As we prepare for the next year, it is important to reflect on the past year to grow and progress. What’s worked well? What hasn’t worked so well? How can we improve?
Below are some examples of trends I expect to continue in the DFW office market next year:
Creative Space is King
Creative/loft office space in DFW used to be primarily occupied by marketing, advertising, and other “creative” industries. Today, all types of industries (legal, finance, professional services, etc.) demand a more unique environment for their employees. This is accomplished by leasing older, redeveloped buildings or creating that aesthetic in a more typical highrise.
Exposed brick, stained concrete floors, copious natural light (for everyone, not just those with exterior private offices), and exposed ductwork — are the things many companies want as they attempt to create a workspace that promotes innovation and productivity. Many landlords are also more open-minded to less conventional ideas as they face increased competition from co-working spaces.
The War for Talent
With the risk of sounding like a broken record here, this has to be the most reoccurring theme in the Dallas-Fort Worth metroplex today. It has been an unprecedented time for corporate headquarter relocations to DFW over the past few years. In addition, millennials are the largest generation in the labor force, and prudent business owners use their real estate as a competitive advantage for recruiting and retaining top talent.
Personnel costs are a much larger line item on a company’s balance sheet than real estate occupancy costs. I expect more companies to consider higher-priced buildings with additional amenities in live-work-play areas. By doing so, for many companies, the avoided costs of losing valuable employees and training new hires outweigh the additional occupancy costs. It could be its own bullet point, but employee happiness is critical for productivity.
Increased Parking “Squeeze”
Companies are designing more efficient workspaces and becoming denser, almost across the board. This is problematic for older buildings built to accommodate three parking spaces across 1,000 square feet in suburban markets and one space across 1,000 square feet in the Central Business District.
Companies are putting more people in less square footage by utilizing building amenity areas or creating larger “shared areas” within their spaces and attempting to offset higher rents. Securing additional parking spaces nearby is an obvious solution, but oftentimes, easier said than done. Some companies are offering incentives for their employees to ride DART or are relocating to a space that is in walkable proximity to most of their employees as a solution. It is also important to evaluate the maximum number of employees on-site on any given day versus the total number of employees.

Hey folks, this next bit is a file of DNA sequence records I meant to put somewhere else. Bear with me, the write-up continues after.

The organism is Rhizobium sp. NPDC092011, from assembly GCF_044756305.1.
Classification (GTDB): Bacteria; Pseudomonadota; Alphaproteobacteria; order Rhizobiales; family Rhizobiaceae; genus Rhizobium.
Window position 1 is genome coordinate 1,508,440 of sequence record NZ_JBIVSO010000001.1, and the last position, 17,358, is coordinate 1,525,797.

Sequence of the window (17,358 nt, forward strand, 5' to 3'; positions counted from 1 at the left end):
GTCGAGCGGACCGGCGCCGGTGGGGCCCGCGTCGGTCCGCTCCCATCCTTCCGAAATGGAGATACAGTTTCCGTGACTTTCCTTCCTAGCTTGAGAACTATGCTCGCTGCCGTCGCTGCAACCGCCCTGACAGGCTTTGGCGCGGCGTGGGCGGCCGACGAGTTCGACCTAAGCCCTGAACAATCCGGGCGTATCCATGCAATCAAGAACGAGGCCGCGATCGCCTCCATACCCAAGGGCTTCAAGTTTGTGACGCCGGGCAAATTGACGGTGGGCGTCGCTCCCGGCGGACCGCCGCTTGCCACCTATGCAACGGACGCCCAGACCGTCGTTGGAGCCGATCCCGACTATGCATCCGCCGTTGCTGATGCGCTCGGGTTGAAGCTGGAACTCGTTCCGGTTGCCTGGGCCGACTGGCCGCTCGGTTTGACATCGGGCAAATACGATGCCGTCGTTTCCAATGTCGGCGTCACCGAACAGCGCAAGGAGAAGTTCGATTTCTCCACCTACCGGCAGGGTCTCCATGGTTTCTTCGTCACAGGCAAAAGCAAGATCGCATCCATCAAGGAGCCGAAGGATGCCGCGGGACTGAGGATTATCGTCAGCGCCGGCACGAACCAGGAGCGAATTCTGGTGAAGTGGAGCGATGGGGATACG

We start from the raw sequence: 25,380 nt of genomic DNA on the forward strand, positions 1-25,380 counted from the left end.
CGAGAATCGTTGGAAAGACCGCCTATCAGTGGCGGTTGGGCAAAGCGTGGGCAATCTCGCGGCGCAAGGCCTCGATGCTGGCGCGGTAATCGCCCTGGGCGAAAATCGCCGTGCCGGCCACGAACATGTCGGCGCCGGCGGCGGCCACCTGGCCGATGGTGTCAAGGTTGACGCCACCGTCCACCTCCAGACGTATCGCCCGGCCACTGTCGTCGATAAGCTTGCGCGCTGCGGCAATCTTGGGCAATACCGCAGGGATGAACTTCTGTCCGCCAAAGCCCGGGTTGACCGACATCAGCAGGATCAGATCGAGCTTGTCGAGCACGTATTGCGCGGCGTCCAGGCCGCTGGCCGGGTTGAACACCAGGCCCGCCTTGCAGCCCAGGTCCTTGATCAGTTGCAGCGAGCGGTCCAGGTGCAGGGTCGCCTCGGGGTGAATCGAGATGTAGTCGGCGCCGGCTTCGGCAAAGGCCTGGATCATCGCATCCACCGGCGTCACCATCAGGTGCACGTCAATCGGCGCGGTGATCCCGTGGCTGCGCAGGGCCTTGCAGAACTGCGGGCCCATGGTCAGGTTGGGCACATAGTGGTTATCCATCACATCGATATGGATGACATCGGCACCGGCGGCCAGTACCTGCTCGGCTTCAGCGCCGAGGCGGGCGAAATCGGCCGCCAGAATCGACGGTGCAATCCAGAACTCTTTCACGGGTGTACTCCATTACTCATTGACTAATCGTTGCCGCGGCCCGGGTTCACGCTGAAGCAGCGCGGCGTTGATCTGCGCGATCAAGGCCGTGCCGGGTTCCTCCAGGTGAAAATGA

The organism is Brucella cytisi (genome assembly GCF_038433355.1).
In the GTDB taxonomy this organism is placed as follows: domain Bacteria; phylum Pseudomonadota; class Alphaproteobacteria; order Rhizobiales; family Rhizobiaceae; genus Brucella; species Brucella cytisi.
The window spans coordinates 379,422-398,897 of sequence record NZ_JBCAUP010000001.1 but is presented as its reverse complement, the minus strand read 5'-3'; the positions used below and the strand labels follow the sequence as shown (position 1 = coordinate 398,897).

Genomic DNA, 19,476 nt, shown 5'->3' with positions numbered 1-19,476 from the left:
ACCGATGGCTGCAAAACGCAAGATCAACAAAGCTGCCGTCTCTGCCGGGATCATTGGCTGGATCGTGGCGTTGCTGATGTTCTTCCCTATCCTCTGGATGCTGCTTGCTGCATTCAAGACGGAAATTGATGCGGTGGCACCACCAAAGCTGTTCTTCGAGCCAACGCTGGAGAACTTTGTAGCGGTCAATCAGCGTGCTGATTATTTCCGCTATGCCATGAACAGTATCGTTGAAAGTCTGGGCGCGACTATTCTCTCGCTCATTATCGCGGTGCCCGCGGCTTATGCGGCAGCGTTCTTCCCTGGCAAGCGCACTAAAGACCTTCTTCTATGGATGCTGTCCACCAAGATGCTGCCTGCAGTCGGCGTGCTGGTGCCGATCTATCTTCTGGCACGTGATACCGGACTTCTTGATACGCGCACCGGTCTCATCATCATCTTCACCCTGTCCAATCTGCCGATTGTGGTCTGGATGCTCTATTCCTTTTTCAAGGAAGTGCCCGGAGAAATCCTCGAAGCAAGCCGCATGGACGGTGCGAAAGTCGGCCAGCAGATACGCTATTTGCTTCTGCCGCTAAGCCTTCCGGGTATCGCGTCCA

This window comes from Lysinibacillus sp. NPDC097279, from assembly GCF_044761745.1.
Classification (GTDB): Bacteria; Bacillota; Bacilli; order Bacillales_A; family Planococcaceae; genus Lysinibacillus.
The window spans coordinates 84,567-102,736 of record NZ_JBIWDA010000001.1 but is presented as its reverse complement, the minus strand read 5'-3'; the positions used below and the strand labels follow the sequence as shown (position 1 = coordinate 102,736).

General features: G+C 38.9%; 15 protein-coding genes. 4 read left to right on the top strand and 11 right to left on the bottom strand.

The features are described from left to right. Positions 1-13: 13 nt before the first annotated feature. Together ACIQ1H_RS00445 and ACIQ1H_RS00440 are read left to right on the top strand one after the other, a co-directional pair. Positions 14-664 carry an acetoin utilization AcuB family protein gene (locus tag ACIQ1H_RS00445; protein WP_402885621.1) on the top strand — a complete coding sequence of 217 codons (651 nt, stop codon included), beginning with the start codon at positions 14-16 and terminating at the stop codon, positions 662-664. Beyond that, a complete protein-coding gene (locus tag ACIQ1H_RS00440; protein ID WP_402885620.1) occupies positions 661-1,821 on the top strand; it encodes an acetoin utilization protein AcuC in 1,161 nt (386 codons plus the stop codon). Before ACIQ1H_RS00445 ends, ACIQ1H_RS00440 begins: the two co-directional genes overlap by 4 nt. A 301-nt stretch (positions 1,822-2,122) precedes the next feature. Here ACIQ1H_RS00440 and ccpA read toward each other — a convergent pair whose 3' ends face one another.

Some Things Never Change
Not to contradict my “millennial schpeel” above, but I expect some companies will revert to more traditional working methods after making drastic changes over the past few years. Many companies that hopped on the “open office layout” trend a few years ago will realize that it does not work well for their specific business.
In the legal industry, the egalitarian layout of equally sized offices for associates and partners alike will likely change for many firms after switching within the past few years. (Side note: I still expect increased collaboration areas — such as open break rooms — even from companies that revert to a less open layout with more private offices.)
As another example, IBM decided to end its “working from home” policy for a large sector of its workforce. IBM realized that a collaborative effort was more beneficial than the savings in real estate costs by having remote workers. Some people can work from a coffee shop and be just as or more productive than in an office, but some can’t. The challenge is finding the right balance between employee happiness and productivity.
Looking Forward to 2019
Overall, we’ve made huge progress in understanding that a happier worker is a more productive worker. This is beneficial to everyone as more and more companies place a higher emphasis on wellness, balance, and flexibility. While some of the newest trends do not work well for all industries, many companies in the Dallas-Fort Worth metroplex are making improvements that support employee well-being. I look forward to seeing how we progress in 2019.